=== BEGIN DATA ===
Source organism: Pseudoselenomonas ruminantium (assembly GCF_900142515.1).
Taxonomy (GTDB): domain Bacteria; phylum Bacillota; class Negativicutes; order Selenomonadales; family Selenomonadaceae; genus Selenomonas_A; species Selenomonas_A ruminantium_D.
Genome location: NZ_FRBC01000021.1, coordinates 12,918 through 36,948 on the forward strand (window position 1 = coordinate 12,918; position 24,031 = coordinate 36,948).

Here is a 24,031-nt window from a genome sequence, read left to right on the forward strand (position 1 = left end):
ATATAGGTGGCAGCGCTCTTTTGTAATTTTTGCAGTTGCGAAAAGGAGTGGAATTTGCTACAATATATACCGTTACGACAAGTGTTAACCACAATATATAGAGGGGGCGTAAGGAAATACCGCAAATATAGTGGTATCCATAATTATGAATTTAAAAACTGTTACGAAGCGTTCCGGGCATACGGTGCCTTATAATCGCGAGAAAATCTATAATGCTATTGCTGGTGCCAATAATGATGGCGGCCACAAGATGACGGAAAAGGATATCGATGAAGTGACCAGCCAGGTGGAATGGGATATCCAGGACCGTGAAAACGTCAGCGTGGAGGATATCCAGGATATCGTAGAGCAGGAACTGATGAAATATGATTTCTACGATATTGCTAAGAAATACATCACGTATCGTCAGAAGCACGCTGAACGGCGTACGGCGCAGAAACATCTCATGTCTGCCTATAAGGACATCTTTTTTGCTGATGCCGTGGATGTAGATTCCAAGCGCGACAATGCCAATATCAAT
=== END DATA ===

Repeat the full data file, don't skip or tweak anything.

Source organism: Pseudoselenomonas ruminantium (assembly GCF_900142515.1).
Taxonomy (GTDB): domain Bacteria; phylum Bacillota; class Negativicutes; order Selenomonadales; family Selenomonadaceae; genus Selenomonas_A; species Selenomonas_A ruminantium_D.
Genome location: NZ_FRBC01000021.1, coordinates 12,918 through 36,948 on the forward strand (window position 1 = coordinate 12,918; position 24,031 = coordinate 36,948).

Here is a 24,031-nt window from a genome sequence, read left to right on the forward strand (position 1 = left end):
ATATAGGTGGCAGCGCTCTTTTGTAATTTTTGCAGTTGCGAAAAGGAGTGGAATTTGCTACAATATATACCGTTACGACAAGTGTTAACCACAATATATAGAGGGGGCGTAAGGAAATACCGCAAATATAGTGGTATCCATAATTATGAATTTAAAAACTGTTACGAAGCGTTCCGGGCATACGGTGCCTTATAATCGCGAGAAAATCTATAATGCTATTGCTGGTGCCAATAATGATGGCGGCCACAAGATGACGGAAAAGGATATCGATGAAGTGACCAGCCAGGTGGAATGGGATATCCAGGACCGTGAAAACGTCAGCGTGGAGGATATCCAGGATATCGTAGAGCAGGAACTGATGAAATATGATTTCTACGATATTGCTAAGAAATACATCACGTATCGTCAGAAGCACGCTGAACGGCGTACGGCGCAGAAACATCTCATGTCTGCCTATAAGGACATCTTTTTTGCTGATGCCGTGGATGTAGATTCCAAGCGCGACAATGCCAATATCAAT